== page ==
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Subject:Re: Gender and Tech Writing From:Chuck Banks <chuck -at- ASL -dot- DL -dot- NEC -dot- COM> Date:Fri, 30 Apr 1993 12:00:27 CDT
>these positions for an electronic posting). But has anyone
>looked into these correlations seriously?
>Randy Harris, U of Waterloo, raha -at- watarts -dot- uwaterloo -dot- ca
Though I'm not a researcher, I think you're looking in the wrong area.
There's probably more of a correlation with the growing availability of
computer technology to non-technical customers, who have demanded
clearer, more user-focused software and documentation.
I agree with Anatole that one cause of the shift has been
technological. Another has been economic. The last minute
documenters delay the release of the product package costing sales.
Earlier integration of documentation into the development cycle
has improved product delivery dates.
The quality first movement and the trade press have also
contributed to the economic equation by reviewing documentation
as part of the product and pointing out costs to the customer of
poor documentation. The sooner documentation developers enter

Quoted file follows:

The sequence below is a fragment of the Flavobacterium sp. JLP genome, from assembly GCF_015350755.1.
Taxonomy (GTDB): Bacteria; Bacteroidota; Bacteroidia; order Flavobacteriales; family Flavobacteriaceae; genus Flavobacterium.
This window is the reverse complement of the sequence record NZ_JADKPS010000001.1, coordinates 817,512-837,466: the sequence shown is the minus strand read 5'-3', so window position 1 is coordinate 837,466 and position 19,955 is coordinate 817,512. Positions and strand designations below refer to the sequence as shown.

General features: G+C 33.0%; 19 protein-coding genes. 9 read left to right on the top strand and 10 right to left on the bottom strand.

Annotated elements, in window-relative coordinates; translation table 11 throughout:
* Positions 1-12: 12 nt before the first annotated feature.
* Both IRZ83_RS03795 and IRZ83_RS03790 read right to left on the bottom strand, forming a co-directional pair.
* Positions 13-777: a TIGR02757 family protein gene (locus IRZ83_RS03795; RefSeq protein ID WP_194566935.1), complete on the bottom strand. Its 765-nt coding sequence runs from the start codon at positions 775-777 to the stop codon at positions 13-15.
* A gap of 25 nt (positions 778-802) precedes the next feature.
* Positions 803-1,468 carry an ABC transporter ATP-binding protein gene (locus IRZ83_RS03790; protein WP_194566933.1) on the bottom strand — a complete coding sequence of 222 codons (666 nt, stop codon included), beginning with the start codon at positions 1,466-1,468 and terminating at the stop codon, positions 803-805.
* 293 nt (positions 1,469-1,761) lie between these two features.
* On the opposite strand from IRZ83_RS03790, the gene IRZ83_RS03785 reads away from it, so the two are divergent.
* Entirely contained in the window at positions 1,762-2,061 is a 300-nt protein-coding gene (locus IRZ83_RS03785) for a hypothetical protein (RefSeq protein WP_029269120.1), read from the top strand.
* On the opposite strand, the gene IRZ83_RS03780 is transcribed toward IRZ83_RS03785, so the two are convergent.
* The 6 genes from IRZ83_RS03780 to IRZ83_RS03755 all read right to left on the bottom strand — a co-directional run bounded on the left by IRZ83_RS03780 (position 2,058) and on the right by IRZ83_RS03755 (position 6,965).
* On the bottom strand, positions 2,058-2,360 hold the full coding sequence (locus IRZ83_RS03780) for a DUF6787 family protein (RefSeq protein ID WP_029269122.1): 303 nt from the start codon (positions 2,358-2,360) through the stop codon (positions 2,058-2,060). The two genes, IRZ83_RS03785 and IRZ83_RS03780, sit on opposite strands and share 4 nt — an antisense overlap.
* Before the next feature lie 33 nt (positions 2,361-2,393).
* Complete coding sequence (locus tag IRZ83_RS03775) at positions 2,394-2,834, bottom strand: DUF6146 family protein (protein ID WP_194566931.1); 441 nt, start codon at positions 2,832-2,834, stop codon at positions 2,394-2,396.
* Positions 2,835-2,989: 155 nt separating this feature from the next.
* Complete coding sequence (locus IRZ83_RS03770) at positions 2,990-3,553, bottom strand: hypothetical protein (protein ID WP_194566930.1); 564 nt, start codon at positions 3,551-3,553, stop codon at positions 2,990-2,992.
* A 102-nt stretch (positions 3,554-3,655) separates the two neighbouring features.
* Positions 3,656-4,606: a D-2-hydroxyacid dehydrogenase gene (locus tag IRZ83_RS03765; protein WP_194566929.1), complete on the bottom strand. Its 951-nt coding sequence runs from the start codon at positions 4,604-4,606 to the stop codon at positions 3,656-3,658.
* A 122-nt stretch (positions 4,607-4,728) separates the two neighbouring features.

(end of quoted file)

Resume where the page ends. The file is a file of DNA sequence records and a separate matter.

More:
the product development cycle, the more accurate and complete
the documentation is.
The gender shift itself has, in part, resulted from the
shift of technical writing from a retread assignment for engineers
scientists, and technicians (which it was in the fifties and sixties)
to a unique profession as it is today. Most post WWII engineers
et al were male. Naturally, if you retread male development
personnel as documenters, you get male dominated documentation
Today, college students can obtain degrees in technical
writing and persue that profession as an original goal rather
than a second avocation. With the growing numbers of women in all
walks of working life, it seems natural to me that the number of
female technical writers would increase.
Now, if only male-dominated upper management can learn
to regard these women as viable managerial candidates.